It was reasonable for the officer to block a car because he reasonably suspected that the person he wanted on an arrest warrant was in it and the honking of the car horn might have been a warning to others of the police presence. And, when the car door opened, the smell of marijuana was evident. United States v. Jackson, 2018 U.S. Dist. LEXIS 155416 (W.D. Tenn. Sep. 12, 2018):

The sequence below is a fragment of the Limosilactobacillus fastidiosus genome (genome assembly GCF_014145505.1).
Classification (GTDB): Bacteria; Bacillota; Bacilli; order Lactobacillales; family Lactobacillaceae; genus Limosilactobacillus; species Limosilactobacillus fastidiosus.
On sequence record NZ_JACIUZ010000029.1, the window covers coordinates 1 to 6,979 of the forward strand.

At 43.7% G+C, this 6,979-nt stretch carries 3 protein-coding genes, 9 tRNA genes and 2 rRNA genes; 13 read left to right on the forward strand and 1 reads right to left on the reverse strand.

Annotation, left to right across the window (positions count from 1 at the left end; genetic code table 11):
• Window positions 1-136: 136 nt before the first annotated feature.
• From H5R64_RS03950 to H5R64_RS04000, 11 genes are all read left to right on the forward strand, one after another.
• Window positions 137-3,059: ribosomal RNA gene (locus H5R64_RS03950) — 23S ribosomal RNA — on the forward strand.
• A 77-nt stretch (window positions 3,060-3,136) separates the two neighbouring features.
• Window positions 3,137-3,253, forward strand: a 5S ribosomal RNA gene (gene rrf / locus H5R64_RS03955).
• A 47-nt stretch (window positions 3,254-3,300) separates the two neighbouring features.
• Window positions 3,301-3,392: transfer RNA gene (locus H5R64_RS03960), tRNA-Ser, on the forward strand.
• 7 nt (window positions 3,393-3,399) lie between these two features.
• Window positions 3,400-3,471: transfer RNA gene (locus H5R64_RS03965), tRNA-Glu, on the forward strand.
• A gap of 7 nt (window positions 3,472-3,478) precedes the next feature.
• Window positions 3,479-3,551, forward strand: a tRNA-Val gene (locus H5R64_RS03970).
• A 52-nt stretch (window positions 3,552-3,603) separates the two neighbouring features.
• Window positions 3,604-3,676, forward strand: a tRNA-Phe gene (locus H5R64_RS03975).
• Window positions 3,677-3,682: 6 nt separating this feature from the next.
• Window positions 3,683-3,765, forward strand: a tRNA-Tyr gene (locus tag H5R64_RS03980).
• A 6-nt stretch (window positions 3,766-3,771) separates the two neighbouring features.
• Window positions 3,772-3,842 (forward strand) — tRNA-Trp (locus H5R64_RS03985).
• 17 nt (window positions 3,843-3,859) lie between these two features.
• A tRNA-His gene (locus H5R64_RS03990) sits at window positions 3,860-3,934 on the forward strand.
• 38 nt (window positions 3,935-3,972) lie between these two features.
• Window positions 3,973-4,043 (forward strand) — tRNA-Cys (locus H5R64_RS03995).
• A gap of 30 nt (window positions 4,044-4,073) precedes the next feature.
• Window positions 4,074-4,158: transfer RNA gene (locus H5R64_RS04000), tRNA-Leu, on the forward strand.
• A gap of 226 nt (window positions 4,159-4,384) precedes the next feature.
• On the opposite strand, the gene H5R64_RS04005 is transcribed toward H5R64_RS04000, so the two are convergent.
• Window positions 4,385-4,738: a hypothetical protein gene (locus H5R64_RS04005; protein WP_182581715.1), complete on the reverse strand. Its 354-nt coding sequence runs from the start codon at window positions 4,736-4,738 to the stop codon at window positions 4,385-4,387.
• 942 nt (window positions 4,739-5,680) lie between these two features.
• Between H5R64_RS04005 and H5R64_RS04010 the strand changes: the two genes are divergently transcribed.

The remaining question as to the stop is whether Mr. Jackson’s detention was reasonable, given the standards (listed above) for evaluating detention rooted in the execution of a search or arrest warrant. The Court concludes that it was. Officer Hallum, when he initially blocked the car, was attempting to prevent flight by the individual subject to the arrest warrant because he believed Ms. Harrison could have been in the car. Moreover, because he knew of the address from prior arrests and other criminal activity and believed that the Kia’s honking horn might have been an attempt to alert those in the home of the police presence, briefly detaining those in the car was a reasonable course of action to take to maintain officer safety. While the third standard, facilitating a more orderly completion of the arrest, may not be present here, the two elements which are present render Officer Hallum’s blocking of the car a reasonable seizure in line with what the Fourth Amendment allows.